ARC Student Fellowships for Fall 2012

ARC fellowships for fall 2012.

Interested students should submit a brief (2 page maximum) description of a research project, including its goal(s) and proposed approach, and indicating the mentor(s)/advisor(s). In addition, one of the project advisors should submit a one-paragraph letter of recommendation (to be submitted separately from the proposal) in which (s)he succinctly argues that the student(s) and the project are worthy of support. Research topics in the broad areas of algorithms, randomness and complexity are suitable and could range from purely theoretical investigations to system building based on new algorithmic ideas. Projects could be based on collaborative efforts between two or more groups/faculty members. Please see the ARC webpages for previously funded projects.

 A proposal should describe a focused research problem, and its importance and significance should be made evident to non-expert readers. It should also contain a clear description of the approach to be taken, make a convincing case that this approach is particularly attractive, and detail potential research outcomes. Proposals should describe well-developed ideas which can be explored further during at least one semester. Proposals that are precise in explaining the problem(s) (for example which include sufficient mathematical details to state the problem) and also which are well-motivated and are clearly understandable by non-experts have been most successful in the past. Students are strongly encouraged to have their advisor(s) review the proposal before submitting it.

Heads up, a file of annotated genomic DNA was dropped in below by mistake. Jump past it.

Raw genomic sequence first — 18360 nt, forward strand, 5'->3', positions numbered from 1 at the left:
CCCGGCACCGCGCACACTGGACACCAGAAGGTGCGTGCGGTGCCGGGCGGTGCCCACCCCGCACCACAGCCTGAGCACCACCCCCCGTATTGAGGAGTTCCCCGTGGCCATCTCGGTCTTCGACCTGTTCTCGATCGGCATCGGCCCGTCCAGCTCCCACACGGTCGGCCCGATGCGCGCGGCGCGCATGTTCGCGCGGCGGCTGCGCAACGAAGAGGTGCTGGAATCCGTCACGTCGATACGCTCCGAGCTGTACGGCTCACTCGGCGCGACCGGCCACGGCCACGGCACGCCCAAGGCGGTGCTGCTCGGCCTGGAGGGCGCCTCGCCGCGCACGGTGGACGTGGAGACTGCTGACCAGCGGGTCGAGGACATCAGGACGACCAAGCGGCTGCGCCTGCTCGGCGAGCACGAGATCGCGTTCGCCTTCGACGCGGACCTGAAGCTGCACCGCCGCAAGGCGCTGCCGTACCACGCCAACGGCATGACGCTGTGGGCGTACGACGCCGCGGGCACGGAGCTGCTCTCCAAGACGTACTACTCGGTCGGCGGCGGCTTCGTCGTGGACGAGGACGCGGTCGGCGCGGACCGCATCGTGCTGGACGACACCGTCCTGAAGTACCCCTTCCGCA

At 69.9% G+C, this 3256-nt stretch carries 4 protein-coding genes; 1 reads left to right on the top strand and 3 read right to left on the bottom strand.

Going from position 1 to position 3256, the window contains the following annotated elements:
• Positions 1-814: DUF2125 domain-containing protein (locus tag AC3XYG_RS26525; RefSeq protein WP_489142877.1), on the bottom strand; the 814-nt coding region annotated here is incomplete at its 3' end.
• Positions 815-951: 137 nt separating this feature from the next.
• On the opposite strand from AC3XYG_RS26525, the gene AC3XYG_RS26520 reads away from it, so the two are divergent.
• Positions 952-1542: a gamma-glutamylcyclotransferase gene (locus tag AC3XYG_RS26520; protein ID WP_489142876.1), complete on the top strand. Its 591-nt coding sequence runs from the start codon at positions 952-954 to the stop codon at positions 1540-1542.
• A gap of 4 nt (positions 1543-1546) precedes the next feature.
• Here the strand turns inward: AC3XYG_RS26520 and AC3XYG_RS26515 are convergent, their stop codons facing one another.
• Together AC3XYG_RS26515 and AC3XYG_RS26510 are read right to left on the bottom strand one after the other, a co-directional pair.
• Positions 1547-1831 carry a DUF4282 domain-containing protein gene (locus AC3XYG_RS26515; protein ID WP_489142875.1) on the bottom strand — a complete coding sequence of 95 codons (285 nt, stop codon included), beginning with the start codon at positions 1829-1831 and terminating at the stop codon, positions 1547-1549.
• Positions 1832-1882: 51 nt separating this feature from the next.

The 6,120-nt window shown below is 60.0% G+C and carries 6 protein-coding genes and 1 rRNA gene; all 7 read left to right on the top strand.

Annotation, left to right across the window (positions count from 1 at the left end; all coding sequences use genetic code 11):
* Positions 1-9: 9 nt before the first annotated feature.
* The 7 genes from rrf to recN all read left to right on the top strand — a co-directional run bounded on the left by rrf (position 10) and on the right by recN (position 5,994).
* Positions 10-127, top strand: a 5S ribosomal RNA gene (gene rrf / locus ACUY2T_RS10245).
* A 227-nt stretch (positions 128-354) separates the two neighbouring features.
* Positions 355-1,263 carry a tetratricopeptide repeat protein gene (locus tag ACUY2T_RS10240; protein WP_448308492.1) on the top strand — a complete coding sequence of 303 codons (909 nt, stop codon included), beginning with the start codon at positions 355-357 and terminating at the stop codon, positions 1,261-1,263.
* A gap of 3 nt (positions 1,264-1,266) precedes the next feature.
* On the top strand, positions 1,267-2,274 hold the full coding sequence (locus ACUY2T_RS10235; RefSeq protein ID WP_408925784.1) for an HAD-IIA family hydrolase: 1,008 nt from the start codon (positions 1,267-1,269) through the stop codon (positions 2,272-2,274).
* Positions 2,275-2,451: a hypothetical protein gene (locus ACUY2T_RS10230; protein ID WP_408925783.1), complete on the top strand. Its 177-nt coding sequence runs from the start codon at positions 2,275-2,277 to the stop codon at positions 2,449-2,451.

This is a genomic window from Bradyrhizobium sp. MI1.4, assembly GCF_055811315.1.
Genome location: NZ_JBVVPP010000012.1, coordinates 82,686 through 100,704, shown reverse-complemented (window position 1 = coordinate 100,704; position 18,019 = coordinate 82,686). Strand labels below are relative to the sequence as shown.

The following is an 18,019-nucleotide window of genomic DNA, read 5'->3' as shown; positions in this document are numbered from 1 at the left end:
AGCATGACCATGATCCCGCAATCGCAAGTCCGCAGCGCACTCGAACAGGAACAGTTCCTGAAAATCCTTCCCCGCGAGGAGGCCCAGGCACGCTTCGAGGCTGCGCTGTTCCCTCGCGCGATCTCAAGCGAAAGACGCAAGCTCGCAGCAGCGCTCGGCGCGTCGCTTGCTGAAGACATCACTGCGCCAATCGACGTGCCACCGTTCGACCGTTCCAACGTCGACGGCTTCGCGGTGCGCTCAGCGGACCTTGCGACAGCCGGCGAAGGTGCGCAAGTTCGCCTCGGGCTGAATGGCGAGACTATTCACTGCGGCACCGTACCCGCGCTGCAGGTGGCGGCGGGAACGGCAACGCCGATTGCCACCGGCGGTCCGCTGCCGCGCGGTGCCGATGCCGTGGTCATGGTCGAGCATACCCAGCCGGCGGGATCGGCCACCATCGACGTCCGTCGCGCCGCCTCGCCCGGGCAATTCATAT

Funding decisions will be made by the ARC committee consisting of Grigory Blekherman, Math; Santanu Dey, ISYE; David Goldberg, ISYE; Dana Randall, CS and Math (Adjunct) and Santosh Vempala, CS and ISYE (courtesy).

 Applications and advisor's paragraphs should be sent by email to Elizabeth Ndongi no later than 1 June 2012.

 Preference will be given to projects that are in line with ARC's mission and typical awards will be matching grants, i.e., the mentor/advisor supports half an RA and ARC provides the other half. 

 The committee's general policy is to pick the best applications.  However, if a student already received ARC funding in a preceding semester (SPRING/FALL), then he/she would have lower priority than others who have not been funded by ARC in the current year, but are judged worthy of funding.